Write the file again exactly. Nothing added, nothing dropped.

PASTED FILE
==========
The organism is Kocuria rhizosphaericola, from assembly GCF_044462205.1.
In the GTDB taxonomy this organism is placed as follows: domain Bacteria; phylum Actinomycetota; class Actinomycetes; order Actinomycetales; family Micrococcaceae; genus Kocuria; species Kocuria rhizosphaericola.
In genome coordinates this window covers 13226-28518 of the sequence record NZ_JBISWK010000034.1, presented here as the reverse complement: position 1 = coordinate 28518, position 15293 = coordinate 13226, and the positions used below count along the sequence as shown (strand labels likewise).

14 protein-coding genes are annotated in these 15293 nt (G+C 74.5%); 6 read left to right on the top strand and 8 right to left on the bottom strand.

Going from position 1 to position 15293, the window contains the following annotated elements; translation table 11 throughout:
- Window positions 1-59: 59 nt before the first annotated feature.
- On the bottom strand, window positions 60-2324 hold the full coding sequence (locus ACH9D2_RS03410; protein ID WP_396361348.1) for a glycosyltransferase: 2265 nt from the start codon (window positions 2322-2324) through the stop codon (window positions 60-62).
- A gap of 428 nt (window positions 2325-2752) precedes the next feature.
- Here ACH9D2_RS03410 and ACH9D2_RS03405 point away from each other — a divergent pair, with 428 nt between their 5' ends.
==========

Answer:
The organism is Kocuria rhizosphaericola, from assembly GCF_044462205.1.
In the GTDB taxonomy this organism is placed as follows: domain Bacteria; phylum Actinomycetota; class Actinomycetes; order Actinomycetales; family Micrococcaceae; genus Kocuria; species Kocuria rhizosphaericola.
In genome coordinates this window covers 13226-28518 of the sequence record NZ_JBISWK010000034.1, presented here as the reverse complement: position 1 = coordinate 28518, position 15293 = coordinate 13226, and the positions used below count along the sequence as shown (strand labels likewise).

14 protein-coding genes are annotated in these 15293 nt (G+C 74.5%); 6 read left to right on the top strand and 8 right to left on the bottom strand.

Going from position 1 to position 15293, the window contains the following annotated elements; translation table 11 throughout:
- Window positions 1-59: 59 nt before the first annotated feature.
- On the bottom strand, window positions 60-2324 hold the full coding sequence (locus ACH9D2_RS03410; protein ID WP_396361348.1) for a glycosyltransferase: 2265 nt from the start codon (window positions 2322-2324) through the stop codon (window positions 60-62).
- A gap of 428 nt (window positions 2325-2752) precedes the next feature.
- Here ACH9D2_RS03410 and ACH9D2_RS03405 point away from each other — a divergent pair, with 428 nt between their 5' ends.